The histologic hallmark of IMHMV is hypertrophy of the intimal layer of the mesenteric veins without surrounding venulitis or involvement of the arteries.5 The extent of intimal hyperplasia and venous obstruction varies but is present (to some degree) in all of the small and medium venules. A smooth muscle actin immunohistochemical stain can be used to confirm concentric proliferation of smooth muscle cells in the intima and media of medium-sized intramural/mesenteric veins. As shown in our patient, endoscopic biopsies are inadequate for establishing the diagnosis of IMHMV.

The pathophysiology of IMHMV is speculative. A case series suggested that nonsteroidal anti-inflammatory drugs (NSAIDs) may play a role, but our patient reported no regular use of NSAIDs.5 Abu-Alfa and colleagues observed that the histopathologic changes seen in IMHMV patients are very similar to those seen in explants with failed saphenous vein grafts from coronary artery bypass specimens.6 These veins also show the characteristic luminal ablation by hyperplastic smooth muscle tissue that stains positive for smooth muscle actin and collagen type IV. However, no arteriovenous malformations were identified in our patient during resection. The predominance of IMHMV in the rectosigmoid colon has led some researchers to propose that increased mobility of this colonic segment results in repeated trauma to the vessels and, in turn, occult arteriovenous fistula formation or focal hypoxia that leads to intimal hyperplasia.7

An interesting, and perhaps related, disease entity is mesenteric inflammatory veno-occlusive disease, another acquired disorder of mesenteric venules that also mimics inflammatory bowel disease. Occurring equally in men and women, this disorder often presents with a fulminant clinical course and progresses over weeks.8 Sites of involvement can include both the colon and the small bowel. This condition parallels IMHMV in that only small and medium venules are involved and the arterial system is spared. However, vascular inflammation is present, with a lymphocytic or neutrophilic infiltrate. Most vessels also demonstrate myointimal hyperplasia, and there is no systemic or skin involvement in the vasculitic process.9 Due to the rarity of both conditions, it is unclear whether they are simply different spectrums of the same disorder or whether they are separate disease processes.

Although IMHMV has been limited to the sigmoid colon in past reports, our patient had a diagnosis of pancolitis at the time of proctocolectomy, which is a novel presentation of IMHMV. Even though our patient’s age was at the upper limit of the ages of IMHMV patients reported thus far, his clinical course and mimicry of inflammatory bowel disease were consistent with past reports of IMHMV. The chronic mucosal changes associated with inflammatory bowel disease were present, and the severity of our patient’s symptoms appeared somewhat greater than the degree of mucosal inflammation. As with past cases, traditional therapies for inflammatory bowel disease—steroids and mesalamine—failed to induce remission. The anti–tumor necrosis factor agent infliximab was also ineffective in our patient. As with past cases, the diagnosis was established after pathologic resection revealed hyperplasia of the myointimal layer of the mesenteric veins and complete sparing of the arterial vasculature.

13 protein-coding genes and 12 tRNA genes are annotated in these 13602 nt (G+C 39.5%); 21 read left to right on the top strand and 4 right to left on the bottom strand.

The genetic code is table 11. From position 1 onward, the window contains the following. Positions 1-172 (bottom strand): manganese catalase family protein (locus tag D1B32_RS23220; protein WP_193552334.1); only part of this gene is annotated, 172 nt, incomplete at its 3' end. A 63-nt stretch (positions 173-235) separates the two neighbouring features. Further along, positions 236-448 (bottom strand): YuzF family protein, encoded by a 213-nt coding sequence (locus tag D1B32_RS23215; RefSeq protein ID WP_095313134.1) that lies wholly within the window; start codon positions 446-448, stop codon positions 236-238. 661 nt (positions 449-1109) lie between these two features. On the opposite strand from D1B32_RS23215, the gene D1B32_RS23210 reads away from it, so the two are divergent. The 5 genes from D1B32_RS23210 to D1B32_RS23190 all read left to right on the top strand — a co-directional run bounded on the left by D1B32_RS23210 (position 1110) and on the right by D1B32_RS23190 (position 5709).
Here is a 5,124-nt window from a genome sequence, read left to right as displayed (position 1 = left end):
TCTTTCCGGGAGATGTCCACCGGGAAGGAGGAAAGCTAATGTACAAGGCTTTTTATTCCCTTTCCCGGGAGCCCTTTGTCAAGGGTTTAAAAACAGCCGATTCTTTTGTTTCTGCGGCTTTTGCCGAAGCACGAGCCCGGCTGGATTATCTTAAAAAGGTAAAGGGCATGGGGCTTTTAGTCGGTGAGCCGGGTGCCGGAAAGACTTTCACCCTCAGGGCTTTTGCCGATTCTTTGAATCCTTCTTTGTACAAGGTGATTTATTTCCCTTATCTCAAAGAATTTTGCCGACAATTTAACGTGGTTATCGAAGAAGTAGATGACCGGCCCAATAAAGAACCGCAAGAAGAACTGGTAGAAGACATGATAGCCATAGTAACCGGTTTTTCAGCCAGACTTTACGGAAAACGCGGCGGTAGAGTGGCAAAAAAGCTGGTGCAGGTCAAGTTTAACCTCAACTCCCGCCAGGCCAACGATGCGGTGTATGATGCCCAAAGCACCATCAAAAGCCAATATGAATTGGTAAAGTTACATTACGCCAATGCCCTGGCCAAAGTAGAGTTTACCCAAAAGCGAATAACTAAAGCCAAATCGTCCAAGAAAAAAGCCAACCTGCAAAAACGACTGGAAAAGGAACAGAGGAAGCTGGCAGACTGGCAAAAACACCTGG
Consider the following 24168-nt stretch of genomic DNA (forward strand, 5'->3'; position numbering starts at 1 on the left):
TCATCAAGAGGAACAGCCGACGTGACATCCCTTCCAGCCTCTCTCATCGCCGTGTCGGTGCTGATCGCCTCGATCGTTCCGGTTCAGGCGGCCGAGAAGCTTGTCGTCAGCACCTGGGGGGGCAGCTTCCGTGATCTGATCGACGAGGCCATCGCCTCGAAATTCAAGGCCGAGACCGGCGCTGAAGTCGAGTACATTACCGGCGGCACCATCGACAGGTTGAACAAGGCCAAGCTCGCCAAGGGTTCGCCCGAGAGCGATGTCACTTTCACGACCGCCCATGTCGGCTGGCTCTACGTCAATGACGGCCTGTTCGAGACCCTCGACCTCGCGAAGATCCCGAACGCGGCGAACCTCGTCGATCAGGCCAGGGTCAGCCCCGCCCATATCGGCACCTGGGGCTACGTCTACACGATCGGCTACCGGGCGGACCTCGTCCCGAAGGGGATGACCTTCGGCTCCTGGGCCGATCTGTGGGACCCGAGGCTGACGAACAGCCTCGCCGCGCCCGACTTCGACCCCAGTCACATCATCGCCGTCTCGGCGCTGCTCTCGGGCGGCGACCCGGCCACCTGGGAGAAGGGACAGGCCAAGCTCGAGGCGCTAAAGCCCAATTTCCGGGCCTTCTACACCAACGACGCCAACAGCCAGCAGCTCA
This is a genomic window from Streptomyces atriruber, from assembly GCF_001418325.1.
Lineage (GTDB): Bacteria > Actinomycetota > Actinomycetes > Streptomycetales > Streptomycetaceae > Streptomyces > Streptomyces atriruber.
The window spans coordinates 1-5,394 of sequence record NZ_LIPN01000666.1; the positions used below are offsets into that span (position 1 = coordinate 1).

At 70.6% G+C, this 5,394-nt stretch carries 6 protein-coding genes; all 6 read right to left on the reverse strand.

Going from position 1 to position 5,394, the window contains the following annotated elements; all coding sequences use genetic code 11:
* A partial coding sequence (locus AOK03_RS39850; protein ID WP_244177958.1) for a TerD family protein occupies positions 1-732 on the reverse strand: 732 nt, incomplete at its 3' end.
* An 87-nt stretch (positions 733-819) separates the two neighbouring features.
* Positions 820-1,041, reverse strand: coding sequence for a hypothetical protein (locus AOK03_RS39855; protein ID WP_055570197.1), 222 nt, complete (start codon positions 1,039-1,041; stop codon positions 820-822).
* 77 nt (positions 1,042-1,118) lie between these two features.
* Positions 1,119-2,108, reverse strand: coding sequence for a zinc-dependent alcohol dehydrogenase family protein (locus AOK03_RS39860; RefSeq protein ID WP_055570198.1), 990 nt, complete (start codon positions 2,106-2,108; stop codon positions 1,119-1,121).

Treatment of IMHMV patients with surgical resection limited to the affected colonic segment has been successful.10 Follow-up for up to 7 years after resection has not revealed any disease recurrence.4 Our patient required total proctocolectomy because he had pancolonic involvement and was considered to be a poor candidate for an ileal pouch–anal anastomosis.


IMHMV is a rare condition but one that should be considered in the differential diagnosis of colonic inflammatory bowel disease that is refractory to standard therapy, particularly disease limited to the rectosigmoid colon. It may not be possible to establish the diagnosis of IMHMV prior to surgical resection or a full-thickness biopsy, but maintaining a high clinical suspicion may spare patients ineffective treatment. Surgical resection is the mainstay of therapy for IMHMV patients, and there have not been any reports of post-operative disease recurrence.


1. Kornbluth A, Sachar DB; Practice Parameters Committee of the American College of Gastroenterology. Ulcerative colitis practice guidelines in adults (update): American College of Gastroenterology, Practice Parameters Committee. Am J Gastroenterol. 2004;99:1371-1385.

2. Schwartz DA, Loftus EV Jr, Tremaine WJ, et al. The natural history of fistulizing Crohn’s disease in Olmsted County, Minnesota. Gastroenterology. 2002;122:875-880.

3. Lichtenstein GR, Hanauer SB, Sandborn WJ; Practice Parameters Committee of American College of Gastroenterology. Management of Crohn’s disease in adults. Am J Gastroenterol. 2009;104:465-483; quiz 464, 484.

4. Genta RM, Haggitt RC. Idiopathic myointimal hyperplasia of mesenteric veins. Gastroenterology. 1991;101:533-539.

5. Kao PC, Vecchio JA, Hyman NH, West AB, Blaszyk H. Idiopathic myointimal hyperplasia of mesenteric veins: a rare mimic of idiopathic inflammatory bowel disease. J Clin Gastroenterol. 2005;39:704-708.

6. Abu-Alfa AK, Ayer U, West AB. Mucosal biopsy findings and venous abnormalities in idiopathic myointimal hyperplasia of the mesenteric veins. Am J Surg Pathol. 1996;20:1271-1278.